“These were all unmentioned by the property agents.”

And while conditions aren’t changing, the cost of rent is still rising. When Farley rented her first home in 2009, the rent was $220 per week. With no improvements to the property and an air conditioner with an estimated age of 30, Farley said the rent in 2022 is $325 per week. 

These hikes are unsustainable for people on a low income with a 2021 Anti-Poverty Network SA survey showing that one quarter of low-income renters surveyed said they had less than $14 per day or $100 per week to spend on basic expenses like food, medicine, bills and transport.

When Rita Sacchetta was living in a Rental Affordability Scheme house, she received a fortnightly Centrelink payment of $640, and paid $540 per fortnight for rent.

“I was eating once a day,” Sacchetta said. 

“Three or four days I was going without food, and I was eating out of dumpsters.

“Going without food does not scare me … But being homeless, that was the fear that I had most.”

The political response

Panellists called for a private rental voucher scheme; amendments to rental laws and rights regarding eviction, lease length and maintenance; mandatory minimum energy efficiency requirements including insulated ceilings, sealed openings, window coverings, heating and cooling; and funding for public housing.

Member for West Torrens, the Hon Tom Koutsantonis MP, showed support for ideas such as improving maintenance, renter rights and public housing stock – calling Labor’s previous selling off of Housing Trust land “a mistake” – as well as introducing energy concessions and a regional strategic plan, but said mandating minimum energy efficiency could pass more costs onto renters.

“One of the most exciting things we are going to be offering if we are elected is building a brand-new hydrogen power plant,” Koutsantonis said.

“Green hydrogen is one of the most exciting forms of energy … and what we’re attempting to do is build the first ever state-owned generator to dispatch into the national electricity market and offer tariffs.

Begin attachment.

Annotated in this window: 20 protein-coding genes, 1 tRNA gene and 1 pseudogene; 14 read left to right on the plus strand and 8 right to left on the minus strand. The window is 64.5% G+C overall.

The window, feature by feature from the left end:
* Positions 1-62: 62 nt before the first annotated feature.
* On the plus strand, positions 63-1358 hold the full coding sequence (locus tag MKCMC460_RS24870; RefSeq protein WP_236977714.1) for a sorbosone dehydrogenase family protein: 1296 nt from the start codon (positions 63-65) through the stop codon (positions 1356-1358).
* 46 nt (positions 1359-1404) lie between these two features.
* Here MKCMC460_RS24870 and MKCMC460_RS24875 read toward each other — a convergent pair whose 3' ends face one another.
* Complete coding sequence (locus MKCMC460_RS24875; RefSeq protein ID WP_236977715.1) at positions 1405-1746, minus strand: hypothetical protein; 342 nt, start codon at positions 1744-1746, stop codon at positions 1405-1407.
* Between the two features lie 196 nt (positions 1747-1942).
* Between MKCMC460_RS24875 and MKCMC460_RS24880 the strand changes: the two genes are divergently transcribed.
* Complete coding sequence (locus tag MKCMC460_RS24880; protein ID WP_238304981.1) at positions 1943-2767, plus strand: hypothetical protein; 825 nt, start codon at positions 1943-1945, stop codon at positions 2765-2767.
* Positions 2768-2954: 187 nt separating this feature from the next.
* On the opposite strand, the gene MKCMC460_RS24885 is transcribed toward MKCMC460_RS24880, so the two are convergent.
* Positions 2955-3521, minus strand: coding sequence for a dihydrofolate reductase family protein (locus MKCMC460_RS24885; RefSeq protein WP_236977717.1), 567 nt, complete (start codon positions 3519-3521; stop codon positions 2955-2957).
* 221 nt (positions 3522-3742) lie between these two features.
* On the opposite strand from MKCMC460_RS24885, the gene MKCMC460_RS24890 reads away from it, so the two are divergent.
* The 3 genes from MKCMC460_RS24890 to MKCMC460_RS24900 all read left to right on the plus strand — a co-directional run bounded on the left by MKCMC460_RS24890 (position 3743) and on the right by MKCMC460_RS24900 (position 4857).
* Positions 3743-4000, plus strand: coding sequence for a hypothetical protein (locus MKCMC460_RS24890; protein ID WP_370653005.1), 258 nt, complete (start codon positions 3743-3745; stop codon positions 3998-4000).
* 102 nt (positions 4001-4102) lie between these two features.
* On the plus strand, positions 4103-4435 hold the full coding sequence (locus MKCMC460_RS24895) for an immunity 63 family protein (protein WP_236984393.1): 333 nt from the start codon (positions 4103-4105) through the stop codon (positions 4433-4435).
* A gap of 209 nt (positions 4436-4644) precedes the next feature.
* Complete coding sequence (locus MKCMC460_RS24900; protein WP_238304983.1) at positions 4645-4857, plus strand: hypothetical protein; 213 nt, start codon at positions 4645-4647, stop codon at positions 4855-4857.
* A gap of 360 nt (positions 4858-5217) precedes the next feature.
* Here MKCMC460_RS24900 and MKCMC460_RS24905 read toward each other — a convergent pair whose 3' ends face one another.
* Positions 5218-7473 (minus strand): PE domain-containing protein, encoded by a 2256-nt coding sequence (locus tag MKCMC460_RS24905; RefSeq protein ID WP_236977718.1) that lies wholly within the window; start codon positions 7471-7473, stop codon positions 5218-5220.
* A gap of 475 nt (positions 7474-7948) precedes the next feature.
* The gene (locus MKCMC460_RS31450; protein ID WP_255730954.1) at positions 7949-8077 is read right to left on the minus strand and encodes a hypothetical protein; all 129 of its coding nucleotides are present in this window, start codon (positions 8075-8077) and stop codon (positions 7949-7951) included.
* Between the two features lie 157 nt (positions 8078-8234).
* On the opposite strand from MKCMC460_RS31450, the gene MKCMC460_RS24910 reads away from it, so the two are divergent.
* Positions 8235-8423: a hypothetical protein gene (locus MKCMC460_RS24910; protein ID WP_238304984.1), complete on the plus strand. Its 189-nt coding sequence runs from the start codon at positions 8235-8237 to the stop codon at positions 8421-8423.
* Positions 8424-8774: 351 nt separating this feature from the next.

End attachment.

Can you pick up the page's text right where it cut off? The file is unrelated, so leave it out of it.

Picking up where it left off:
“And we’ll be offering those tariffs to low-income earners, and we’ll be using that energy for renewable resources.”

Koutsantonis also committed to meeting with SACOSS regularly and “reinjecting poverty into the conversation and political discourse” if elected.

Koutsantonis also said, “While public housing is a good end, the ultimate end of course is affordable housing; people can actually own and have an asset”.

However, Greens candidate for West Torrens Peta-Anne Louth said buying a home is “just not achievable for a lot of people”.      

“My mum has long been in a housing trust since I was a teenager. I have also had to use housing trust for rental assistance,” Louth said.

“So I know very well that we both probably would have ended up homeless if it wasn’t for the support of the housing trust at that time [1980s].

“It gave us a firm future, a foundation we could actually build on.”

Louth recognised the plight of hospitality and arts workers during the pandemic, and showed support for increasing renters’ rights, prioritising Aboriginal health and housing, and creating a housing trust independent from government.

As part of its housing policy, the South Australian Greens have pledged to build 40,000 public houses over 4 years, cap rents, and invest $8.7 billion in renewable energy if elected.

The Liberal government was invited to participate in the forum, SACOSS CEO Ross Womersley said. 

In March 2021, the State Government offered a strategy of “a $400 million injection to build 1000 new affordable homes by 2025”. 

The 2022 South Australian state election will take place on March 19.

You can register, check, or update your enrolment here before February 25.